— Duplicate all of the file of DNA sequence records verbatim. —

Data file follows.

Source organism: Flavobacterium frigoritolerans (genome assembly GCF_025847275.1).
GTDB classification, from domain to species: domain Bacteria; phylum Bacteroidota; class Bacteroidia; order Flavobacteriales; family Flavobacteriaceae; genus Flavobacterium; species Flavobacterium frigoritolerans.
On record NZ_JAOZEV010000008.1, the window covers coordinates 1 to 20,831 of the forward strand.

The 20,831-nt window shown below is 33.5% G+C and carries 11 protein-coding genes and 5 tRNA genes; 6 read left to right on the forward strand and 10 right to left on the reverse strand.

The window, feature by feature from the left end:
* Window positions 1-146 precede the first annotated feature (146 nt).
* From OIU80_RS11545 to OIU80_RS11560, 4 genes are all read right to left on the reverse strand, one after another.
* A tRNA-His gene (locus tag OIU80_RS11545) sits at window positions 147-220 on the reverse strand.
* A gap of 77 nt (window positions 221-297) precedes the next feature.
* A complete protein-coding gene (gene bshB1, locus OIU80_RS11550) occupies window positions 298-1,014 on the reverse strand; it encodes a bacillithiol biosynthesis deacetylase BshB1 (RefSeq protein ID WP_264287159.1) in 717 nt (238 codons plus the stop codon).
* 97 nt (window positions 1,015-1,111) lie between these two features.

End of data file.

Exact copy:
Source organism: Flavobacterium frigoritolerans (genome assembly GCF_025847275.1).
GTDB classification, from domain to species: domain Bacteria; phylum Bacteroidota; class Bacteroidia; order Flavobacteriales; family Flavobacteriaceae; genus Flavobacterium; species Flavobacterium frigoritolerans.
On record NZ_JAOZEV010000008.1, the window covers coordinates 1 to 20,831 of the forward strand.

The 20,831-nt window shown below is 33.5% G+C and carries 11 protein-coding genes and 5 tRNA genes; 6 read left to right on the forward strand and 10 right to left on the reverse strand.

The window, feature by feature from the left end:
* Window positions 1-146 precede the first annotated feature (146 nt).
* From OIU80_RS11545 to OIU80_RS11560, 4 genes are all read right to left on the reverse strand, one after another.
* A tRNA-His gene (locus tag OIU80_RS11545) sits at window positions 147-220 on the reverse strand.
* A gap of 77 nt (window positions 221-297) precedes the next feature.
* A complete protein-coding gene (gene bshB1, locus OIU80_RS11550) occupies window positions 298-1,014 on the reverse strand; it encodes a bacillithiol biosynthesis deacetylase BshB1 (RefSeq protein ID WP_264287159.1) in 717 nt (238 codons plus the stop codon).
* 97 nt (window positions 1,015-1,111) lie between these two features.